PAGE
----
Kaltenbach v. JULESBURG SCHOOL DIST. RE-1Annotate this Case
603 P.2d 955 (1979)
Jane A. KALTENBACH, Plaintiff-Appellant, v. JULESBURG SCHOOL DISTRICT RE-1 and the Board of Education of Julesburg School District RE-1, Martin Span, Ralph Miller, Richard Austin, Paul Hahlweg and James Kontney, Individually and as Directors of the said District, and Isidore Gerk, Individually and as a former Director of said District, and John Lundgren, as a present Director of said District, Defendants-Appellees.
Colorado Court of Appeals, Div. III.
August 23, 1979.
Rehearing Denied October 4, 1979.
*956 Hobbs & Waldbaum, P. C., Larry F. Hobbs, Douglas B. Koff, Stephen E. Uslan, Denver, for plaintiff-appellant.
Reese Miller, Yegge, Hall & Evans, Carol M. Welch, Denver, for defendants-appellees.
*957 BERMAN, Judge.
Plaintiff, a non-tenured teacher, filed this suit seeking reinstatement and damages based on defendants' alleged: (1) breach of contract; (2) violation of her due process rights; (3) violation of her First Amendment rights; and (4) privately made, and therefore invalid, decision not to renew plaintiff's teaching contract. At the conclusion of plaintiff's case, the second and fourth claims were dismissed on plaintiff's motion. At the same time, the trial court granted defendants' motion for a directed verdict on the First Amendment claim. The jury found for defendants on the breach of contract claim, and judgment was entered accordingly. Plaintiff appeals, and we affirm.I.
Plaintiff first argues that the trial court erred in granting defendants' motion for a directed verdict on her First Amendment claim. We, however, agree with the trial court that plaintiff failed to establish a prima facie case.
Plaintiff's evidence, viewed in the light most favorable to her, see Safeway Stores v. Langdon, 187 Colo. 425, 532 P.2d 337 (1975), showed that she was employed by the defendant school district as a non-tenured teacher from August 1972 until June 1975. During that time she was a member of the Julesburg Education Association (JEA), and she served as treasurer thereof during the second and third years of her employment.
During the final year of her employment, defendants decided not to renew the contract of an elementary school principal, Mr. Hawks. Thereafter, at a JEA meeting, the members of the association voted 27-3 in support of the principal. Plaintiff attended the meeting and voted with the majority.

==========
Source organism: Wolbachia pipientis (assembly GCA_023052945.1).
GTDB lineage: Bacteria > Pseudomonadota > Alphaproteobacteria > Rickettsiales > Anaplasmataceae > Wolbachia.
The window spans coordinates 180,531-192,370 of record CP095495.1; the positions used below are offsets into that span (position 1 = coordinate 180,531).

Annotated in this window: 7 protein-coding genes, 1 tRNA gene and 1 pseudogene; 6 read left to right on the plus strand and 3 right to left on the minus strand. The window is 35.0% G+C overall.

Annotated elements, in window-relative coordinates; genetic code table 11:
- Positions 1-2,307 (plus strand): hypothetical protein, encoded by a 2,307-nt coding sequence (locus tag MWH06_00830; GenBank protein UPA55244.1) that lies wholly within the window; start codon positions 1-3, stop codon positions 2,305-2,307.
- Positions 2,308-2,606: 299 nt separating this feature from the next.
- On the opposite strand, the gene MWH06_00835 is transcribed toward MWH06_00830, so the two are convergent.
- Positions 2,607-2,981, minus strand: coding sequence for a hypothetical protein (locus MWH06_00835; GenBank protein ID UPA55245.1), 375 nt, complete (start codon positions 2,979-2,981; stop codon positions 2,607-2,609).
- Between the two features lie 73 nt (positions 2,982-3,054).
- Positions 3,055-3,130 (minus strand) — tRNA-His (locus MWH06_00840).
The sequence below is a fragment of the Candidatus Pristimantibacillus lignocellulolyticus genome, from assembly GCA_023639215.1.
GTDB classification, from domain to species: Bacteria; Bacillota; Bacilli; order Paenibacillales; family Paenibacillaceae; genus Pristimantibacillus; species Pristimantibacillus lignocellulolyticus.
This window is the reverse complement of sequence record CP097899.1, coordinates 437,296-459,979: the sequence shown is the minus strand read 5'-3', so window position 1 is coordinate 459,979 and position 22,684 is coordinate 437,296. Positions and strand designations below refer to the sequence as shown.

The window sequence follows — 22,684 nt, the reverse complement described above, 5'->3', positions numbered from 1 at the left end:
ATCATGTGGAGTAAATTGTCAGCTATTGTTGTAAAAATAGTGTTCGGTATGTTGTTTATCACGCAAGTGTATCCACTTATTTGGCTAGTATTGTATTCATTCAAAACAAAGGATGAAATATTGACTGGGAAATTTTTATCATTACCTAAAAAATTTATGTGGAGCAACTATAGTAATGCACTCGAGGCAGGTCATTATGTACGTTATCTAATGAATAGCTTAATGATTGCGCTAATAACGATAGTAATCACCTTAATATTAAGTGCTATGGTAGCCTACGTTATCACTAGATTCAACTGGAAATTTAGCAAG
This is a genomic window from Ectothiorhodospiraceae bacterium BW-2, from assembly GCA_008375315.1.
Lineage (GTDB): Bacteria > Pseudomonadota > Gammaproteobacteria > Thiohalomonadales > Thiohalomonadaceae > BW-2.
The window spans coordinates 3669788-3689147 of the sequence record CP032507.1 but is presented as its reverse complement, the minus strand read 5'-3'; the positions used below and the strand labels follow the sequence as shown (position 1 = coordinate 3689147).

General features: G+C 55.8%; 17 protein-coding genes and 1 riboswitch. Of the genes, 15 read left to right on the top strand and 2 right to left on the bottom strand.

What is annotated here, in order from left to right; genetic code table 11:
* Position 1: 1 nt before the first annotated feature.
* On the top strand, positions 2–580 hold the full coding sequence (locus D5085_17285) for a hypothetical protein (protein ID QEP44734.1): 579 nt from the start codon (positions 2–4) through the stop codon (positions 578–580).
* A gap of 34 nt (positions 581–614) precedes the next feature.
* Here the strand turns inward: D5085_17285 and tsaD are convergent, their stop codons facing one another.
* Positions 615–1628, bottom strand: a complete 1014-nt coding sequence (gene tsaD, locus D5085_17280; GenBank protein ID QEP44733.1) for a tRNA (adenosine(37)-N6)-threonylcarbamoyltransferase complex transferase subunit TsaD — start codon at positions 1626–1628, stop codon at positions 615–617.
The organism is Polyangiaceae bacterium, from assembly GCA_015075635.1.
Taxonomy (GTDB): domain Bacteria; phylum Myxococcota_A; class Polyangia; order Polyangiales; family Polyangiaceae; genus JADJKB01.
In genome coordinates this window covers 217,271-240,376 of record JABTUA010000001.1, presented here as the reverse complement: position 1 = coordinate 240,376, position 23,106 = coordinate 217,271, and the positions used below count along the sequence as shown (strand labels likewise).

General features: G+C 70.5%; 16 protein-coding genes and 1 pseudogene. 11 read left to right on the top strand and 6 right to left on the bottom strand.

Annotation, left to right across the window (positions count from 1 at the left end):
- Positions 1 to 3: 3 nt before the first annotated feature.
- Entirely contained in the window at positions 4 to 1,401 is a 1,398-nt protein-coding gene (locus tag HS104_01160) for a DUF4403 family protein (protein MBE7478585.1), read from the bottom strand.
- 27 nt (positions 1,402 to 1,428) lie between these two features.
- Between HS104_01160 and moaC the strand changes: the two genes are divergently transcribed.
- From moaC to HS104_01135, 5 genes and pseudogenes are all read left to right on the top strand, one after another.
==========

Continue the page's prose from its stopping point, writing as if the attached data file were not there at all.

The members of the JEA decided to write letters of recommendation for the principal and to attend an open school board meeting to submit the letters as a group. Plaintiff attended the board meeting. The board refused to reconsider its decision regarding Mr. Hawks, and, subsequently, the JEA took a secret ballot vote of no confidence in the superintendent of schools. Plaintiff was one of nineteen teachers who voted no confidence.
On March 19, 1975, the board of education considered the question of the renewal of plaintiff's contract. Although the school principals under whom plaintiff had worked recommended renewal, the board members voted 5-1 not to renew her contract.
At trial, plaintiff called as witnesses three of the board members who had voted against renewal of her contract. The first, defendant Hahlweg, acknowledged that plaintiff's involvement in the "Hawks incident" was a contributing factor in his vote. The second, defendant Austin, stated that his vote was based solely on his belief that plaintiff's health was poor. The third, defendant Gerk, acknowledged his deposition testimony that, at the time of his vote, he had information that people outside the school felt that "`some of the teachers .. were not living up to their job expectations because of the things that had happened.'" Upon further questioning, he explained that, because of the Hawks incident, "`there seemed to be some bad feelings, low morale, whether that affected their job or not, I don't know.'" Each of the three board members testified that he was not aware that plaintiff was either a member or an officer of the JEA.
In order to withstand defendants' motion for a directed verdict, plaintiff had to present evidence from which the jury could have inferred that her constitutionally protected activities were a "substantial" or "motivating" factor in defendants' decision not to renew her contract. Mt. Healthy City School District Board of Education v. Doyle, 429 U.S. 274, 97 S. Ct. 568, 50 L. Ed. 2d 471 (1977). Plaintiff failed to meet this burden.
Defendant Gerk's deposition testimony could not support an inference that plaintiff's protected conduct was a substantial or motivating factor in his vote. Any such inference would necessarily be based on speculation, rather than on facts in evidence, *958 and would therefore be impermissible. People in the Interest of R.D.S., 183 Colo. 89, 514 P.2d 772 (1973). And, since there was no evidence that plaintiff's activities were considered at any board meeting, or discussed among any board members, see Thorpe v. Durango School District No. 9-R, Colo.App., 591 P.2d 1329 (1978), cert. granted, March 19, 1979, an inference that this information was known and considered by the other board members, who were not called as witnesses by plaintiff, would also be impermissible. People In the Interest of R.D.S., supra.